Q What did he say about them? Human rights are important and we care about them, or what? He mentioned human rights -- what, on a long list or how did he -- what was the context?

MR. JOHNSON: I thought I described it about as best as I could, that he talked about how we viewed the engagement with China and the meetings that take place with Chinese officials, including this meeting, which is really -- with the Defense Minister -- which is really to address military-to-military ties, which are very important to us and to the Chinese for security and stability in the Pacific. But we viewed this in the context of engagement with China, where we could cooperate where we can, work together where we can and also address the differences that we have, including differences on human rights. But this was not a session devoted to negotiations on human rights, this is a Defense Minister.

Q I understand that, David, but could you give us some sense of the context in which -- how long it took him to get his human rights spiel out or what -- if he mentioned any specifics in connection with it, or are you saying that because of the nature of this meeting it really didn't come up except in passing?

MR. JOHNSON: I think it came up more than in passing. It came up as part of the President describing how we view this visit, how we view our meetings with Chinese officials across the board. But this was a meeting to set the stage for a defense ministerial discussion.

Q Did he mention any specific cases on human rights?


Q Did he mention Tiananmen Square, specifically?

MR. JOHNSON: I think I've told you how this discussion took place.

Q Was this meeting originally scheduled for tomorrow?

MR. JOHNSON: It has been scheduled off and on, on several days, and the Defense Minister is going to be here a few days and the President's schedule has moved around a bit.

Q The question being the result of tomorrow being International Human Rights Day, the President is going to be involved in some activities to make that point. Was the meeting moved to today so it wouldn't coincide with International Human Rights Day?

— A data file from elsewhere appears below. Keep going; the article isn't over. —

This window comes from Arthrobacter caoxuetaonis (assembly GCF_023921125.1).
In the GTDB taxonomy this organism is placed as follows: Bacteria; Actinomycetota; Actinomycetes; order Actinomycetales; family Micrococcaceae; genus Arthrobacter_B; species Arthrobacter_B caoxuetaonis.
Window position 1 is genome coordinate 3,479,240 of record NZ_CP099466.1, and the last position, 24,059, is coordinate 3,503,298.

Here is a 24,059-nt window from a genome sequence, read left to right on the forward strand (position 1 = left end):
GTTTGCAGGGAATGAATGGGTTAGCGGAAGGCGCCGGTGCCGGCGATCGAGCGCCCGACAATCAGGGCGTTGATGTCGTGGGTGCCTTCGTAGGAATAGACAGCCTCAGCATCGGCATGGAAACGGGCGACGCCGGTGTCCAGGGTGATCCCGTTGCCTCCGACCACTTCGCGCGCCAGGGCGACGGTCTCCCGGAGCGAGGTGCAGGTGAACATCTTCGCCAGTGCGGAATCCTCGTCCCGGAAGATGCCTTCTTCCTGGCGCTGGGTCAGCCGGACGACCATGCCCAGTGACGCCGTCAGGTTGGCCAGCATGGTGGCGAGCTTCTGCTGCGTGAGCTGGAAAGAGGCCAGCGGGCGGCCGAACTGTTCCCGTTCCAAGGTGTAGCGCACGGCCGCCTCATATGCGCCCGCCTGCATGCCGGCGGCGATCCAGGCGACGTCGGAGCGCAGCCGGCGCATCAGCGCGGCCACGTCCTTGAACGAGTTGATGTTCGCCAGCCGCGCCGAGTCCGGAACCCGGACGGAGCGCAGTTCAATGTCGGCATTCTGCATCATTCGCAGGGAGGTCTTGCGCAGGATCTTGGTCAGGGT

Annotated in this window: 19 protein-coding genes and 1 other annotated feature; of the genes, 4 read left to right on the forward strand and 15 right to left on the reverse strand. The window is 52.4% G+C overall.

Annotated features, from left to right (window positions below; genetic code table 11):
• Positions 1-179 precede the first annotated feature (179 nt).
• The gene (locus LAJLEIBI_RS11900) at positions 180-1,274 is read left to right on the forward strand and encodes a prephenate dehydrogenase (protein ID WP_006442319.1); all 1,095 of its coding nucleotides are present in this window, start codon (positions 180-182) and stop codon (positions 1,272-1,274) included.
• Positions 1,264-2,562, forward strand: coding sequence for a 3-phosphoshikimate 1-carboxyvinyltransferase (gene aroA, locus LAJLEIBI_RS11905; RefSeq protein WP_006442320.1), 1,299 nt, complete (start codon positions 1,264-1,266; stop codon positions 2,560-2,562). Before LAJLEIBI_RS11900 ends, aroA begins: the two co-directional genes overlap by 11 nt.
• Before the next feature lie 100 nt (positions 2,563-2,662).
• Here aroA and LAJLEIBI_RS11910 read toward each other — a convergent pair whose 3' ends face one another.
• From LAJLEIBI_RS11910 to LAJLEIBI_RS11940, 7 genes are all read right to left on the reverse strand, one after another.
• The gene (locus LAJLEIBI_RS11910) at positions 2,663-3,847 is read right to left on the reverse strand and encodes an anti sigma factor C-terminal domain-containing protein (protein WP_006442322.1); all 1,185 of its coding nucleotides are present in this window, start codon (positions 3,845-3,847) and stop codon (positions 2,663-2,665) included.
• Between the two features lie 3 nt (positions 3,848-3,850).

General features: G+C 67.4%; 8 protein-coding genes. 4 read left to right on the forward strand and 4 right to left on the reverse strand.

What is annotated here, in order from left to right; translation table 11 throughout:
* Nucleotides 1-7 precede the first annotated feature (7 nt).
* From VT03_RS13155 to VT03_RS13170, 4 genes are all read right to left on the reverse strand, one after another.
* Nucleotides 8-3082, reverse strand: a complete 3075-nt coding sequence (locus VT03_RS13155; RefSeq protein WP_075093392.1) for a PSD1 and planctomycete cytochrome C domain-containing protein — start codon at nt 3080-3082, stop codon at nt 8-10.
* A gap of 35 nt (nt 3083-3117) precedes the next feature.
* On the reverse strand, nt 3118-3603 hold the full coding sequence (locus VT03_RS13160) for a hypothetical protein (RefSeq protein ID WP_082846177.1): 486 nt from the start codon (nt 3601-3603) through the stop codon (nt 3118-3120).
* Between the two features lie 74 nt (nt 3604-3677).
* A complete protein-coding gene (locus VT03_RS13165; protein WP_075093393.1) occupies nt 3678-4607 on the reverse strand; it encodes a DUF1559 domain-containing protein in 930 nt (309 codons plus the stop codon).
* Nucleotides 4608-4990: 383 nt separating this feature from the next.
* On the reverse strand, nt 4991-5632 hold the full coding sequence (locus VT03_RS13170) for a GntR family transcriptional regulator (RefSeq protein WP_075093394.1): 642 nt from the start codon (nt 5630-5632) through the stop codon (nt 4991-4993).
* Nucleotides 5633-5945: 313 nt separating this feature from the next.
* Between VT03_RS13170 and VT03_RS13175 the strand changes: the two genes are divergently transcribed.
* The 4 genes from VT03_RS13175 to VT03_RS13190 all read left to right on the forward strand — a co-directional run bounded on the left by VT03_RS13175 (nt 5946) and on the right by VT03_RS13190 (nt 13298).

MR. JOHNSON: The meetings moved around a little bit for various reasons.

Q That's not a no or a yes.

MR. JOHNSON: It's right. There were some scheduling issues involved and --

Q Did Human Rights Day have anything to do with them?

MR. JOHNSON: I'm sure that the President's schedule tomorrow had a lot to do with it. The President has things to do tomorrow with respect to Human Rights Day and other issues, but this meeting didn't become fixed until late last week.

Q But that still doesn't answer the question, David. The question is whether the scheduling of it today instead of tomorrow was a result of not wanting to have this meeting with this man on Human Rights Day.

MR. JOHNSON: This meeting was scheduled as part of plenary meeting with the Secretary of Defense and the Chinese Defense Minister. He's here for two or three days. This is the day it ended up on.

Q What do you see doing on human rights, for human rights?

MR. JOHNSON: Yes, sir?

Q Did nonproliferation issues also -- were they also raised?

MR. JOHNSON: Keep in mind that this was not a negotiating meeting, this was a relatively brief meeting. It was a meeting to set the stage. Proliferation was mentioned, but this was a meeting, really, where the President had an opportunity to tell the Defense Minister how important he thought it was that he was here, and the work that he was doing really with Secretary Perry.